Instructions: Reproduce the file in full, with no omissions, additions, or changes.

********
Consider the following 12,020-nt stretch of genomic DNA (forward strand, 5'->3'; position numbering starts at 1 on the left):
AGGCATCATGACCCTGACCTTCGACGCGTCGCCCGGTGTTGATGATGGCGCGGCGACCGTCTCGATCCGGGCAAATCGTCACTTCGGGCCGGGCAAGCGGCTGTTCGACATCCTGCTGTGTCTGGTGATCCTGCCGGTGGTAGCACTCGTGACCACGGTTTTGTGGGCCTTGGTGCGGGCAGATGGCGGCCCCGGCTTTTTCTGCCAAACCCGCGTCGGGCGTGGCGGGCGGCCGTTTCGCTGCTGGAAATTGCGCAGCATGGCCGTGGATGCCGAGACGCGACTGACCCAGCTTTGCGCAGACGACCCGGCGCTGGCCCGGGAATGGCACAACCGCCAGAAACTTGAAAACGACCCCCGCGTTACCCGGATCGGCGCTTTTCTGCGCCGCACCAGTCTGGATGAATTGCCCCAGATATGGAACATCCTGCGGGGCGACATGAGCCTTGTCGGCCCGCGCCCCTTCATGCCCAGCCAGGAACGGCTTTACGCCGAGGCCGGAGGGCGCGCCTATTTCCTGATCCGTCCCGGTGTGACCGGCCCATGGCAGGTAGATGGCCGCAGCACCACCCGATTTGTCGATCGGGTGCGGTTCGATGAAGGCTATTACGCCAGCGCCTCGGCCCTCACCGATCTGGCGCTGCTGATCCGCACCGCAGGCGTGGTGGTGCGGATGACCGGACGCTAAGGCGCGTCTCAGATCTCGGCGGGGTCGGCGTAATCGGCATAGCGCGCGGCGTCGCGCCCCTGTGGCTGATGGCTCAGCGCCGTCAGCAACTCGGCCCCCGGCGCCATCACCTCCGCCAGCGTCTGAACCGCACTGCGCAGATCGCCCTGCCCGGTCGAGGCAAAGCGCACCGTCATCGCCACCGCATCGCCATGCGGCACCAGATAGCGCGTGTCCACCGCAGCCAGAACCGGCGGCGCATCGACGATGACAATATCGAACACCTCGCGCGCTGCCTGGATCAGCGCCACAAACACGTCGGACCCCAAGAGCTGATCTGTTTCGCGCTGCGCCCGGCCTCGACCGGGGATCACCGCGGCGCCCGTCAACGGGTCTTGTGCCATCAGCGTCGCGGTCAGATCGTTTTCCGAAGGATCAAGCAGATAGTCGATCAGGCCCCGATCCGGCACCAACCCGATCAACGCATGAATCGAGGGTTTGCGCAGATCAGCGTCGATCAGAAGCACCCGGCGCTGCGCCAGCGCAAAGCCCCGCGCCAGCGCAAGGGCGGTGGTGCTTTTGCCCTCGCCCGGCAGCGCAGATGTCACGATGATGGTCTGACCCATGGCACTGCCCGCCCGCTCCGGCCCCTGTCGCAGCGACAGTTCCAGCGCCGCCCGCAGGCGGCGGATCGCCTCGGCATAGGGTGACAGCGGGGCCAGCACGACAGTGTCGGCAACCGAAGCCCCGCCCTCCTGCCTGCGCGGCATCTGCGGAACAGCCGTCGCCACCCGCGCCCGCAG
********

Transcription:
Consider the following 12,020-nt stretch of genomic DNA (forward strand, 5'->3'; position numbering starts at 1 on the left):
AGGCATCATGACCCTGACCTTCGACGCGTCGCCCGGTGTTGATGATGGCGCGGCGACCGTCTCGATCCGGGCAAATCGTCACTTCGGGCCGGGCAAGCGGCTGTTCGACATCCTGCTGTGTCTGGTGATCCTGCCGGTGGTAGCACTCGTGACCACGGTTTTGTGGGCCTTGGTGCGGGCAGATGGCGGCCCCGGCTTTTTCTGCCAAACCCGCGTCGGGCGTGGCGGGCGGCCGTTTCGCTGCTGGAAATTGCGCAGCATGGCCGTGGATGCCGAGACGCGACTGACCCAGCTTTGCGCAGACGACCCGGCGCTGGCCCGGGAATGGCACAACCGCCAGAAACTTGAAAACGACCCCCGCGTTACCCGGATCGGCGCTTTTCTGCGCCGCACCAGTCTGGATGAATTGCCCCAGATATGGAACATCCTGCGGGGCGACATGAGCCTTGTCGGCCCGCGCCCCTTCATGCCCAGCCAGGAACGGCTTTACGCCGAGGCCGGAGGGCGCGCCTATTTCCTGATCCGTCCCGGTGTGACCGGCCCATGGCAGGTAGATGGCCGCAGCACCACCCGATTTGTCGATCGGGTGCGGTTCGATGAAGGCTATTACGCCAGCGCCTCGGCCCTCACCGATCTGGCGCTGCTGATCCGCACCGCAGGCGTGGTGGTGCGGATGACCGGACGCTAAGGCGCGTCTCAGATCTCGGCGGGGTCGGCGTAATCGGCATAGCGCGCGGCGTCGCGCCCCTGTGGCTGATGGCTCAGCGCCGTCAGCAACTCGGCCCCCGGCGCCATCACCTCCGCCAGCGTCTGAACCGCACTGCGCAGATCGCCCTGCCCGGTCGAGGCAAAGCGCACCGTCATCGCCACCGCATCGCCATGCGGCACCAGATAGCGCGTGTCCACCGCAGCCAGAACCGGCGGCGCATCGACGATGACAATATCGAACACCTCGCGCGCTGCCTGGATCAGCGCCACAAACACGTCGGACCCCAAGAGCTGATCTGTTTCGCGCTGCGCCCGGCCTCGACCGGGGATCACCGCGGCGCCCGTCAACGGGTCTTGTGCCATCAGCGTCGCGGTCAGATCGTTTTCCGAAGGATCAAGCAGATAGTCGATCAGGCCCCGATCCGGCACCAACCCGATCAACGCATGAATCGAGGGTTTGCGCAGATCAGCGTCGATCAGAAGCACCCGGCGCTGCGCCAGCGCAAAGCCCCGCGCCAGCGCAAGGGCGGTGGTGCTTTTGCCCTCGCCCGGCAGCGCAGATGTCACGATGATGGTCTGACCCATGGCACTGCCCGCCCGCTCCGGCCCCTGTCGCAGCGACAGTTCCAGCGCCGCCCGCAGGCGGCGGATCGCCTCGGCATAGGGTGACAGCGGGGCCAGCACGACAGTGTCGGCAACCGAAGCCCCGCCCTCCTGCCTGCGCGGCATCTGCGGAACAGCCGTCGCCACCCGCGCCCGCAG